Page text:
Cavolo nero

Categories: Product of the week

A crisp, thickly crinkled leafy green

Leafy greens have been a staple of the winter English diet since time immemorial. But recently, one in particular has been having a moment in the spotlight: kale. Glossy magazines and shiny celebrities alike have been singing kale’s praises, hailing it for its supposedly superior nutritional value and adding it to everything from cakes to smoothies.

All the furore has overshadowed many of the lesser-known species of seasonal brassica, such as the rather fancily-named cavolo nero—which, according to Borough’s greengrocers, is very much underrated.

“Kale is very popular at the moment, but in my opinion cavolo nero is so much nicer!” says confirmed fan Charlie at Turnips. “Kale and cavolo nero have similar properties, they are part of the same family, but cavolo nero is a lot more flavoursome and just as good for you,” he enthuses.

Black cabbage
Translated as ‘black cabbage’, its roots lie in Tuscany, Italy, where it is believed to have been cultivated since around 600BC. Nowadays, however, this beautiful brassica is springing up in veg patches across Europe.

At Paul Wheeler Fresh Supplies, you’ll find an abundance of English-grown cavolo nero fresh from Paul’s suppliers in Preston. “Though it’s technically a cabbage, it doesn’t have the ‘knot’ that ordinary cabbage has,” Paul explains.

“It has long stems and deep green leaves with a very strong, iron-y flavour. It’s definitely my favourite of the brassicas we have in at the moment—perfect with things like game at this time of year.”

Thickly crinkled leaves
Cavolo nero’s crisp, thickly crinkled leaves are full of water—“similar to savoy cabbage,” says Charlie—so they taste “lovely and fresh”. They’re also incredibly robust and can sustain cooking techniques that would wilt weaker-willed counterparts. “It’s an extremely versatile vegetable,” Charlie continues. “You can parboil it, steam or saute it. It won’t become soggy or chewy.”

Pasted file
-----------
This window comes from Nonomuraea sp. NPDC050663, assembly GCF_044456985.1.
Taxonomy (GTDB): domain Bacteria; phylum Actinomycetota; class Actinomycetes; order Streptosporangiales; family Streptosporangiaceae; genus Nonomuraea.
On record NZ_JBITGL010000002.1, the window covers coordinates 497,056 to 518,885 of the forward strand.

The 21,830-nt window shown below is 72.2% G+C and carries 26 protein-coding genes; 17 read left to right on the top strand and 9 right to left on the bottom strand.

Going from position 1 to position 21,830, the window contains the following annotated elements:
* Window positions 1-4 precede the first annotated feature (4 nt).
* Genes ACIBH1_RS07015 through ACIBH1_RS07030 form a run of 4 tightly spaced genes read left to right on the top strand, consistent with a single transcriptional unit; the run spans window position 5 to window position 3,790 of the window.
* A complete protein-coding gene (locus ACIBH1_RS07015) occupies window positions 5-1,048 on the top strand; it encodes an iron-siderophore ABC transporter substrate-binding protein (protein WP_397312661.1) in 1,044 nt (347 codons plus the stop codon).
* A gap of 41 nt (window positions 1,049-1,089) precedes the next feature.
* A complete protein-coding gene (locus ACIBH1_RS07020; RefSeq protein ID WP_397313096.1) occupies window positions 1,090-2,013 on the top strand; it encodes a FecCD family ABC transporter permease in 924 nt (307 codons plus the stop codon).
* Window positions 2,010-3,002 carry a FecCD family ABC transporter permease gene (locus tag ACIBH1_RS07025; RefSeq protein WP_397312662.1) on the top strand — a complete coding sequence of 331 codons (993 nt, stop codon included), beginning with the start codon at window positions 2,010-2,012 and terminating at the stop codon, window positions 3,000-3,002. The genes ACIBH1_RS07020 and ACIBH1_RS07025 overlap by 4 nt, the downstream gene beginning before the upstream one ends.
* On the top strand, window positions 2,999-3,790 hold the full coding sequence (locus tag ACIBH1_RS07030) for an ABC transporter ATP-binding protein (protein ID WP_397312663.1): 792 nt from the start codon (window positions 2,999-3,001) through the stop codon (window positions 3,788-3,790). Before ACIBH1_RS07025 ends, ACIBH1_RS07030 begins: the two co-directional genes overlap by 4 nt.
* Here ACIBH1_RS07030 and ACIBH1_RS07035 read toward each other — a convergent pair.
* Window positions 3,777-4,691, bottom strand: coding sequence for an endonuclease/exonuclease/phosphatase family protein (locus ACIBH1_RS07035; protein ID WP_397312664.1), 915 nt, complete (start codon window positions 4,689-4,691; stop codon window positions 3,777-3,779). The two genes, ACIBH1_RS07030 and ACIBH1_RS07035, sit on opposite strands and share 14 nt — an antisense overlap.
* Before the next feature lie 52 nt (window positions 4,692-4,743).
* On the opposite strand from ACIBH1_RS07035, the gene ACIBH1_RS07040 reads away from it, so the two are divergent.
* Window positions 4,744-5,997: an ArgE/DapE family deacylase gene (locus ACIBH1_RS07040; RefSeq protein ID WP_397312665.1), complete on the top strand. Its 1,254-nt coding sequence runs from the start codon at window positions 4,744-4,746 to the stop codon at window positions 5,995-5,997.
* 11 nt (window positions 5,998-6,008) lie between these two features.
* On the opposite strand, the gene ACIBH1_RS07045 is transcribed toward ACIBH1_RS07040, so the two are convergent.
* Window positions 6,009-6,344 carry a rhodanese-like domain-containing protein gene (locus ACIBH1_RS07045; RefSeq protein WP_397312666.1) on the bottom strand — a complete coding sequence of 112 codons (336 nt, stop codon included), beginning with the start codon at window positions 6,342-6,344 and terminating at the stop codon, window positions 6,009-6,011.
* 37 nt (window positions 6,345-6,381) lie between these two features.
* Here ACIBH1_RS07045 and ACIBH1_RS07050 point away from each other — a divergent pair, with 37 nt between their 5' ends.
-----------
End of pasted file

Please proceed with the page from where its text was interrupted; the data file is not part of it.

While English brassicas are at their best right now, Turnips will continue to stock cavolo nero from further afield for months to come. There are some top quality Italian leaves on the stall right now. “The premium stuff comes from southern Italy,” Charlie explains. “It’s very similar to the English variety, but it has finer leaves and a slightly more delicate flavour.”

In Italy, cavolo nero is commonly used to make a soup called ribollita, which consists of beans, bread, and lots of the green stuff. “It’s very Tuscan. Cavolo nero is used a great deal in the northern regions of Italy,” explains Italian chef Ursula Ferrigno.

A tremendous vegetable
“I absolutely love to use cavolo nero when it’s available. It really is a tremendous vegetable and massively rich in antioxidants. I love its taste, its shape, its beautiful dark green colour—I love it so much I even had some in my wedding bouquet!”

When boiling the vegetable, Ursula suggests adding in some freshly torn bay leaves. “It will give it the most wonderful smell and lend the cavolo nero a little extra flavour.” Ursula’s favourite way to cook it, however, is chop the leaves up small, then toss them in a pan with garlic, chilli, and some good extra virgin olive oil. “It’s heaven. I could eat it by the panful.”